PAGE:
How to Calculate Pressure From Flow Rate

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Bernoulli's equation enables you to express the relationship between a fluid substance's velocity, pressure and height at different points along its flow. It doesn't matter whether the fluid is air flowing through an air duct or water moving along a pipe.

In the Bernoulli equation

P+1/2\rho v^2+\rho gh=C

P​ is pressure, ​ρ​ represents the fluid's density and ​v​ equals its velocity. The letter ​g​ stands for the acceleration due to gravity and ​h​ is the fluid's elevation. ​C​, the constant, lets you know that the sum of a fluid's static pressure and dynamic pressure, multiplied by the fluid's velocity squared, is constant at all points along the flow.

Here, the Bernoulli equation will be used to calculate the pressure and flow rate at one point in an air duct using the pressure and flow rate at another point.

    Write the following equations:

    P_1+1/2\rho v_1^2+\rho gh_1=C\\P_2+1/2\rho v_2^2+\rho gh_2=C

    The first one defines fluid flow at one point where pressure is P1, velocity is ​v1, and height is ​h1. The second equation defines the fluid flow at another point where pressure is P2. Velocity and height at that point are ​v2 and ​h2.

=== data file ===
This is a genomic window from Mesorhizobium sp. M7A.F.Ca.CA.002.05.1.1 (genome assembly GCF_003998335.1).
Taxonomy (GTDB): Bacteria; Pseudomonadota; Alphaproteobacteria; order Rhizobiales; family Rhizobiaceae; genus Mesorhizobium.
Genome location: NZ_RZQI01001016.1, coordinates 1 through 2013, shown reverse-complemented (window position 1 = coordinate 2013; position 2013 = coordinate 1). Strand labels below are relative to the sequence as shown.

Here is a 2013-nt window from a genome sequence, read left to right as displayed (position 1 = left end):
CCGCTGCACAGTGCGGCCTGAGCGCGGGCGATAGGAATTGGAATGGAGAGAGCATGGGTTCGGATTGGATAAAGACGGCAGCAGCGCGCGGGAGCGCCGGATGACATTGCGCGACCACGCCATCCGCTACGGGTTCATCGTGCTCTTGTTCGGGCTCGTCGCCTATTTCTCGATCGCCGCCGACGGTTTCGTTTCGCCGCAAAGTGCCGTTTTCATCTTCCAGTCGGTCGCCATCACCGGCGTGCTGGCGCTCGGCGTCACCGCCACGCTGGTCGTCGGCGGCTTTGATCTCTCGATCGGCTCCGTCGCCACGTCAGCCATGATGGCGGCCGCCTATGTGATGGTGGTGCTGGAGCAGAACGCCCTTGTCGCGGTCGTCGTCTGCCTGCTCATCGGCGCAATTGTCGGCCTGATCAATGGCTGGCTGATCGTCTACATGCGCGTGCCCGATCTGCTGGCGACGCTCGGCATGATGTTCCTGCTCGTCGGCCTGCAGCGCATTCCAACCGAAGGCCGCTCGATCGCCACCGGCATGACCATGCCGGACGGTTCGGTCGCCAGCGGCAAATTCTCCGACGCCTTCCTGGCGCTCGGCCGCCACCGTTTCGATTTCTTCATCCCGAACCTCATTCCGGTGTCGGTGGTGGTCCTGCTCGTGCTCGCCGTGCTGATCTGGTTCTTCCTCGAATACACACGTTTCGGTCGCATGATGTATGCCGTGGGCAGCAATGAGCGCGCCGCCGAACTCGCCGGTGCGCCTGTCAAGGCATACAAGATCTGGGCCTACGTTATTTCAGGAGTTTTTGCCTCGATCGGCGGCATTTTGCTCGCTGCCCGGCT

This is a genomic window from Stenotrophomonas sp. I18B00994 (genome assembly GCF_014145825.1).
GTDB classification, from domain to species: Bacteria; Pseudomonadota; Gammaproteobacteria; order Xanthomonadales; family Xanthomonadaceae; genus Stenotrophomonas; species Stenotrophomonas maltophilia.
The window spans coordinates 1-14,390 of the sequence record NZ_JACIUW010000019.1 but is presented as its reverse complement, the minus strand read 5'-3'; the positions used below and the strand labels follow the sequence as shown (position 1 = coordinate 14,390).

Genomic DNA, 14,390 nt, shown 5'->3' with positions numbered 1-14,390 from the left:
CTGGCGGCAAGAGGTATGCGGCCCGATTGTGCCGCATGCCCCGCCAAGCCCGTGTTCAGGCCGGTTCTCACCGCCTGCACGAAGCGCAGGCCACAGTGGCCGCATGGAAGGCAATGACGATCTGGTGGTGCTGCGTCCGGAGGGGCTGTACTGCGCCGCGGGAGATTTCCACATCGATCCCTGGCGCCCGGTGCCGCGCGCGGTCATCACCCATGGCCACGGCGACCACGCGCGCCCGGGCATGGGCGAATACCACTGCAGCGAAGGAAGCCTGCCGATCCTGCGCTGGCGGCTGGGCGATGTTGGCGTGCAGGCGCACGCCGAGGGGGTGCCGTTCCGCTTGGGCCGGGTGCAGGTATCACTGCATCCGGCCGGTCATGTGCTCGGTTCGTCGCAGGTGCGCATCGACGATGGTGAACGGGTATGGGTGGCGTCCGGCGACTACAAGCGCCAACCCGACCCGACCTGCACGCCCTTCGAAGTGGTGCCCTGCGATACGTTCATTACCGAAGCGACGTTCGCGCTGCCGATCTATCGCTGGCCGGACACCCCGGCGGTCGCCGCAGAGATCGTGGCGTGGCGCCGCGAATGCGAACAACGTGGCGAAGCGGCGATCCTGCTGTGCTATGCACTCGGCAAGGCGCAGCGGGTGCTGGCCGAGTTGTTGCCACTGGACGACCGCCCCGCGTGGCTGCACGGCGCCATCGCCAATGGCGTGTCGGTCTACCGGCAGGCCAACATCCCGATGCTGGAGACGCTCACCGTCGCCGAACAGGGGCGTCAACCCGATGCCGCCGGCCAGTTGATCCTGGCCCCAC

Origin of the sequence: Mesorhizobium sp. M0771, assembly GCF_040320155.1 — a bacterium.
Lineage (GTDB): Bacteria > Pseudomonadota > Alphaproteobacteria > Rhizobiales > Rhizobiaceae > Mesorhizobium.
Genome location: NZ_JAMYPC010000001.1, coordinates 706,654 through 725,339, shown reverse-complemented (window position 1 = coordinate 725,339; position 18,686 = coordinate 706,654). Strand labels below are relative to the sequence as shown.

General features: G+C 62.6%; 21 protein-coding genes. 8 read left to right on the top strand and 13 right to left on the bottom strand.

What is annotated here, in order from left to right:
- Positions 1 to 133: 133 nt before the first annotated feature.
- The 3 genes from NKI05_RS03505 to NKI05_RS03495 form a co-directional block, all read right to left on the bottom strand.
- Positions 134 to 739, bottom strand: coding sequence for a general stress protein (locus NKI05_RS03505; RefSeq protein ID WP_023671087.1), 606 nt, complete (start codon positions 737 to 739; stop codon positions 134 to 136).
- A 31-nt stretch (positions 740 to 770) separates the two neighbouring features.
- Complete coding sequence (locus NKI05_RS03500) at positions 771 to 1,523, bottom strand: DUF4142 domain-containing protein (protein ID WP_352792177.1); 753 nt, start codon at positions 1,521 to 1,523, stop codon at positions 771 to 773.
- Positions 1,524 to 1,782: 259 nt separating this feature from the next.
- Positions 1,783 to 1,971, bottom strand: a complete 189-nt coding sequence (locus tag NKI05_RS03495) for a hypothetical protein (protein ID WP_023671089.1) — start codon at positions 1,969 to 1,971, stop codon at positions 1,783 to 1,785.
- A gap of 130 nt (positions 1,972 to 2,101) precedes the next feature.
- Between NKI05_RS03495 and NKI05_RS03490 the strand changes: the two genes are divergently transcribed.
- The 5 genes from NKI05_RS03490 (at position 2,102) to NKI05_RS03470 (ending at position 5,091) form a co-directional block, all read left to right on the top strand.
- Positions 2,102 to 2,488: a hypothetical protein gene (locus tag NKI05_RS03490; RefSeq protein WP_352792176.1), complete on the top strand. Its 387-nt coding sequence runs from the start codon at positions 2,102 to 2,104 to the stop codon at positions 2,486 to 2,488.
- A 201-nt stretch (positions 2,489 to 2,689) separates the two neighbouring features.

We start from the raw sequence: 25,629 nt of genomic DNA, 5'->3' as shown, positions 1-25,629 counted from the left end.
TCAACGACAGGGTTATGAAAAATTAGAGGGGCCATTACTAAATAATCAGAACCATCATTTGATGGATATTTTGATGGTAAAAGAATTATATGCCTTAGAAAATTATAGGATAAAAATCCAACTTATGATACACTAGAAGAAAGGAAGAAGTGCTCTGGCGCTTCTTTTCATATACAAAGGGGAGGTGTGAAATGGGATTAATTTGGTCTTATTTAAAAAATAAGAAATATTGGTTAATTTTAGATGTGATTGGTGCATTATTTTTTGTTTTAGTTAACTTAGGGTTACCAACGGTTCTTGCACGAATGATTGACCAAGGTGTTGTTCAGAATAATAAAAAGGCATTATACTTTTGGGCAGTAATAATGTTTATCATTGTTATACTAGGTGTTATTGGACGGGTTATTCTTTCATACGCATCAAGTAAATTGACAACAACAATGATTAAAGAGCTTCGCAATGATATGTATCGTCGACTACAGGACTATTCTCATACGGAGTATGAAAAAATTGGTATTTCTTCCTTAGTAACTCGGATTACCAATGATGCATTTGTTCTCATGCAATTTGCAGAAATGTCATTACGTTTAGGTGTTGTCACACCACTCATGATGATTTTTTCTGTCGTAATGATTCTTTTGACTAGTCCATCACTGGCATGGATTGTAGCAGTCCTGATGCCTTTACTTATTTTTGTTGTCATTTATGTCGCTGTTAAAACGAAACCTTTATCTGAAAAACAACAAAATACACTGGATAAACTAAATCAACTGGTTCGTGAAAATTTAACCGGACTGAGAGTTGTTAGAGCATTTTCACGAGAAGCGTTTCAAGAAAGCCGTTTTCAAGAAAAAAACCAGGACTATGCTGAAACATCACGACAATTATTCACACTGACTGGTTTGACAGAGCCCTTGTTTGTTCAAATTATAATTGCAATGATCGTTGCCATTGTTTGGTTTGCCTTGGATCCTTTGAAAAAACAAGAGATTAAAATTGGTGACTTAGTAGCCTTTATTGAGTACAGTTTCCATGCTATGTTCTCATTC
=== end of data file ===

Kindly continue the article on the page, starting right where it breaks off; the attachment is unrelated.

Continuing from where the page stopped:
Because these equations equal the same constant, they can be combined to create one flow and pressure equation, as seen below:

    P_1+1/2\rho v_1^2+\rho gh_1=P_2+1/2\rho v_2^2+\rho gh_2

    Remove ​ρgh1 and ​ρgh2 from both sides of the equation because acceleration due to gravity and height do not change in this example. The flow and pressure equation appears as shown below after the adjustment:

    P_1+1/2\rho v_1^2=P_2+1/2\rho v_2^2

    Define the pressure and flow rate. Assume that the pressure ​P1 at one point is 1.2 × 105 N/m2 and the air velocity at that point is 20 m/sec. Also, assume that the air velocity at a second point is 30 m/sec. The density of air, ​ρ​, is 1.2 kg/m3.

    Rearrange the equation to solve for P2, the unknown pressure, and the flow and pressure equation appears as shown:

    P_2=P_1-1/2\rho (v_2^2-v_1^2)

    Replace the variables with actual values to get the following equation:

    P_2=1.2\times 10^5-1/2(1.2) (900^2-400^2)

    Simplify the equation to obtain the following:

    p_2=1.2\times 10^5-300=1.197\times 10^5\text{ N/m}^2

    Solve the equation for ​P2 to get 1.197 × 105 N/m2.


    • Use the Bernoulli equation to solve other types of fluid flow problems.

      For instance, to calculate the pressure at a point in a pipe where liquid flows, ensure that the liquid's density is known so it can be plugged it into the equation correctly. If one end of a pipe is higher than the other, don't remove ​ρgh1 and ​ρgh2 from the equation because those represent the water's potential energy at different heights.

      The Bernoulli equation can also be arranged to compute a fluid's velocity at one point if the pressure at two points and the velocity at one of those points is known.



About the Author

After majoring in physics, Kevin Lee began writing professionally in 1989 when, as a software developer, he also created technical articles for the Johnson Space Center. Today this urban Texas cowboy continues to crank out high-quality software as well as non-technical articles covering a multitude of diverse topics ranging from gaming to current affairs.

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